The PMO has a 15-member advisory committee consisting of state and local government IT experts, one higher education expert and at least two private business IT experts.[23]. It also has a legislative oversight committee of three state senators and three state representatives.

Recommendations

A. State law should be amended to create a return on investment (ROI) program to guarantee fiscal responsibility in state information technology (IT) expenditures.

The statute should outline broad goals to measure the success, cost and long-term ROI presented by each major state-funded IT project. It should establish budgetary performance measures for agency projects that quantify actual returns on investment upon completion.

The program should be implemented by the Department of Information Resources (DIR) and overseen by the Quality Assurance Team (QAT). DIR, in turn, should assign responsibility for the program to the Program Management Office (PMO), which should be held accountable for the outcomes, costs and timeliness of all projects. The PMO should identify and report all cost savings and cost avoidance amounts from its activities to DIR, the QAT, and the Legislative Oversight Committee.

B. The Quality Assurance Team should select projects and major IT or telecommunications equipment purchases planned for the 2004-05 biennium for ROI review.

Each agency or group of agencies with a project selected for the ROI program should submit implementation plans to DIR demonstrating how their project will:
  • benefit individual citizens and the state as a whole;
  • use technology owned or adapted by other agencies to the fullest extent;
  • employ DIR’s IT standards, including Internet-based technology standards, to the fullest extent;
  • be easily expanded to serve other citizens or agencies to the extent practicable;
  • seek cooperative and collaborative efforts from other state agencies;
  • be developed on time and on budget;
  • produce quantifiable returns on investment; and
  • meet any other criteria developed by DIR and the QAT.
DIR and the QAT shall review and approve each plan. Projects should not proceed without this approval. The QAT may continue to require periodic reports or audits as needed while implementation progresses.As the ROI program develops, DIR and the QAT may consider the past performance of agencies and vendors in ROI projects before approving any further projects in which they participate.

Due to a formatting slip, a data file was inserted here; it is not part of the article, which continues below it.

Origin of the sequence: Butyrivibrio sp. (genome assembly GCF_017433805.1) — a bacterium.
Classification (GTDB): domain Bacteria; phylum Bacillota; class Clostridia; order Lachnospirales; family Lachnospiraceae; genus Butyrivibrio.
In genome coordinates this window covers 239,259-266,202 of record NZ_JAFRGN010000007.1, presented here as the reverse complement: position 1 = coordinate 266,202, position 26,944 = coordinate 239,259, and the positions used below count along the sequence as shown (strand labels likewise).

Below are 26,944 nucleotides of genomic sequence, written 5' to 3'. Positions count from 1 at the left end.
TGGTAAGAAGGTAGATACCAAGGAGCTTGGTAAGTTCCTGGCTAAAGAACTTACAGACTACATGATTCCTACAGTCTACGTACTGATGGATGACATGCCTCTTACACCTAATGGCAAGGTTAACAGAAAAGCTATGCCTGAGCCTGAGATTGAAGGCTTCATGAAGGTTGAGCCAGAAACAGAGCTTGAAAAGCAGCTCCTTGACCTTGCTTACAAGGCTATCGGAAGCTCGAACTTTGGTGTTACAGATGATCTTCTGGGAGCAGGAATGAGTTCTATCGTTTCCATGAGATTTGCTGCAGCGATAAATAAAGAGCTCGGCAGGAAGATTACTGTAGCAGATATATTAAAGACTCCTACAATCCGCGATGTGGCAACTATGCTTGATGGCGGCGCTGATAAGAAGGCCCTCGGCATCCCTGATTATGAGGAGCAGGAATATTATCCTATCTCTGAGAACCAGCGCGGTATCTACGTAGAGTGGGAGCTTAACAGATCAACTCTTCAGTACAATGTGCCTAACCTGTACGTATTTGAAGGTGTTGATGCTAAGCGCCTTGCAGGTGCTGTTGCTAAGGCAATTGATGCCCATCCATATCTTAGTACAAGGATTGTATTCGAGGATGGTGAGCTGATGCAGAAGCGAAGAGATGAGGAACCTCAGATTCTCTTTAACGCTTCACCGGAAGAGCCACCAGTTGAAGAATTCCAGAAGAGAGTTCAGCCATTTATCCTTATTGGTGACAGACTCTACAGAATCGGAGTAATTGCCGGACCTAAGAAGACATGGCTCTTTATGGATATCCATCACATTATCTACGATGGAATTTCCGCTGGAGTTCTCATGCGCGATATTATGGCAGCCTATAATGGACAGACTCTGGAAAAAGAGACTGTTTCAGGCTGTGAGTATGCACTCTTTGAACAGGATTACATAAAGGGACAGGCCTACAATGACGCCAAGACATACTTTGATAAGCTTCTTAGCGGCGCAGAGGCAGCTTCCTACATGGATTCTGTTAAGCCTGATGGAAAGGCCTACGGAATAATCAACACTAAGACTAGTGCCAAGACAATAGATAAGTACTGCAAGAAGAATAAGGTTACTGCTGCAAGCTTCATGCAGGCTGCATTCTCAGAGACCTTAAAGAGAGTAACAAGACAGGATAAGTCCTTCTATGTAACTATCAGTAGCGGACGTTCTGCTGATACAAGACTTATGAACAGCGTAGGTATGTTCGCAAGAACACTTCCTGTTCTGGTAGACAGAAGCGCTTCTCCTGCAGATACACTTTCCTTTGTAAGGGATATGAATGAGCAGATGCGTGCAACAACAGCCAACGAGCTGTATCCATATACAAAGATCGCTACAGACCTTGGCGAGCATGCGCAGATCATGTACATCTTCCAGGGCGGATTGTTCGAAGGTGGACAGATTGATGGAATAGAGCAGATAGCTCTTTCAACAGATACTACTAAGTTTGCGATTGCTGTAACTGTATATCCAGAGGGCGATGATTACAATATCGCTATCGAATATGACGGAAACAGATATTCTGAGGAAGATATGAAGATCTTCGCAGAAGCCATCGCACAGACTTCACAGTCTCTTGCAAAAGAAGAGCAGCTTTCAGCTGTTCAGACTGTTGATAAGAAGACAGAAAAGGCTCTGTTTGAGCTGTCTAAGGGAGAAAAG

C. To prevent cost and schedule overruns, state law should be amended to authorize the pooling of funds appropriated for ROI projects in an account under the authority of the executive director of DIR. The director should be required to notify the Comptroller of Public Accounts to release funds from this account to reimburse agencies for their expenditures.

The creation and implementation of an ROI program based in part on Iowa’s model would allow both DIR and the PMO to fulfill the Legislature’s intent in creating them. Agencies with IT projects could and should seek the expertise of the PMO in developing plans. This consultation should lead to better planning, improved interagency coordination, effective project management and, ultimately, better services to Texas taxpayers at a reduced cost.The reimbursements should not exceed the total amount appropriated for each project. Reimbursements should occur at regular intervals during project implementation as the project’s sponsors and vendors demonstrate to the director’s satisfaction that the project is proceeding according to the approved ROI plan.The project’s sponsors should be allowed to appeal first to the QAT and finally to the Legislative Budget Board if they disagree with the director’s actions.

D. State law should be amended to require that any expenses of an ROI-approved project over the approved amount must be paid only from existing funds appropriated to the relevant budget strategy of the sponsoring agency.

In the case of multiple sponsoring agencies, the cost overrun would be paid in amounts proportionate to each agency’s financial participation in the project.

E. State law should be amended to prohibit agencies from funding rejected ROI projects from other sources.

If a project is not deemed sound enough to receive ROI funding, its sponsors should seek alternatives or additional agency sponsors before reapplying, and should not be penalized for doing so. In fact, agencies should be encouraged to reapply with better projects.

Fiscal Impact